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Page 1 of 3, showing 10 records out of 25 total, starting on record 1, ending on 10

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Title | Creator | Date Made Visible | None

Kansas Territory citizens to the Senate and House of Representatives of the United States of America

This unsigned statement was written to protest "the practice of taxing the people of the Territories for the support of a Government in which they are not represented." The residents of Kansas Territory complained that they had had no voice in how these tax dollars were appropriated, and they asked this "honorable body" to remit to them these taxes. Since this was during the drought of 1860, they declared that they would use these funds for famine relief.

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John W. Robinson to John M.S. Williams

Robinson, John W

John W. Robinson wrote from Manhattan, Kansas Territory to John M. S. Williams. Robinson thanked Williams for his $25 donation to the relief fund for Kansans suffering from the effects of drought.

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Isaiah T. Montgomery to Governor John P. St. John

Montgomery, Isaiah T. (Isaiah Thorton), 1847-1924

Isaiah T. Montgomery of Hurricane, Mississippi, wrote Governor John P. St. John of Topeka, Kansas, concerning the migration of twenty five families of black refugees from Mississippi to Kansas. Montgomery described the difficulties faced by the families and a visit he made to Kansas to assess their conditions. He also critiqued the relief programs in Kansas and made recommendations for assisting present and future migrants. In addition, the letter addresses Montgomery's broader effort to establish a community for black refugees in Kansas and the oppressive conditions under which blacks lived in Mississippi. Montgomery dictated a letter sent to him from William Nervis regarding the conditions of the refugees. During 1879 and 1880 a mass exodus of blacks from the deep South, known as the Negro Exodus, overwhelmed the state's ability to accommodate the refugees. These refugees were called Exodusters. Governor St. John established a Freedman's Relief Association to assist the migrants but its efforts were largely seen as a failure.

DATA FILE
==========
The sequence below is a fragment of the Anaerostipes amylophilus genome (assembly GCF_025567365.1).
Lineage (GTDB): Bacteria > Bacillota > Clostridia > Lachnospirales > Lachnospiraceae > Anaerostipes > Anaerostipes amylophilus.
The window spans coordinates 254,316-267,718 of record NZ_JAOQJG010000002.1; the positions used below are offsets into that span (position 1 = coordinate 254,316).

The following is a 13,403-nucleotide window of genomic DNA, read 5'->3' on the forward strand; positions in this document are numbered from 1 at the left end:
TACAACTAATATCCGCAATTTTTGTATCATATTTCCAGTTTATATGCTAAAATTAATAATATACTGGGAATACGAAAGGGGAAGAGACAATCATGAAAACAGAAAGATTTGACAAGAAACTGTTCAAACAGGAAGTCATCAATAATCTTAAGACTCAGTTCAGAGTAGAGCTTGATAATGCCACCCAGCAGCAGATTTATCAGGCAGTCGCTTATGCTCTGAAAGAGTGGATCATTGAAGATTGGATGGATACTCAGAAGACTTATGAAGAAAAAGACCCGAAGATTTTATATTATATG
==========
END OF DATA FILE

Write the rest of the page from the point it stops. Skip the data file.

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Thaddeus Hyatt to Cleaveland

Hyatt, Thaddeus

This rather inspiring letter, written by Thaddeus Hyatt while traveling in Kansas, demonstrates Hyatt's commitment to the National Kansas Committee and his passion for the free state cause. Apparently there was some sort of conflict within the committee that threatened its ability to function, but nevertheless Hyatt was determined to aid the struggling free state settlers in Kansas. He spoke in great detail about some of his travels around the territory, including the inclement weather and his perspective on the pro-slavery and free state settlers that he encountered during his stay.

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Recollections of early days in Kansas

Baker, Orinda S.

This reminiscence, published in two parts, details the experiences of Orinda S. Baker and her family, who moved to Centralia, Nemaha County, in 1860. The Bakers, like other Kansas families, suffered from hunger and sickness during the severe drought that struck Kansas that same year. Included at the end of Part I there are two letters regarding the drought and the aid received from the East. Part II begins with a letter from Phil C. Day regarding relief goods sent to Kansas; Baker had written to out-of-state friends about the suffering of Kansans and acted as coordinator of relief supplies. In January 1862 Baker and her family moved to Topeka when her husband, Floyd P. Baker, was elected to the State House of Representatives. The rest of her reminiscence relates her experiences while living in Topeka, with the exception of a selection discussing a particularly fierce snow storm that hit on January 18, 1861.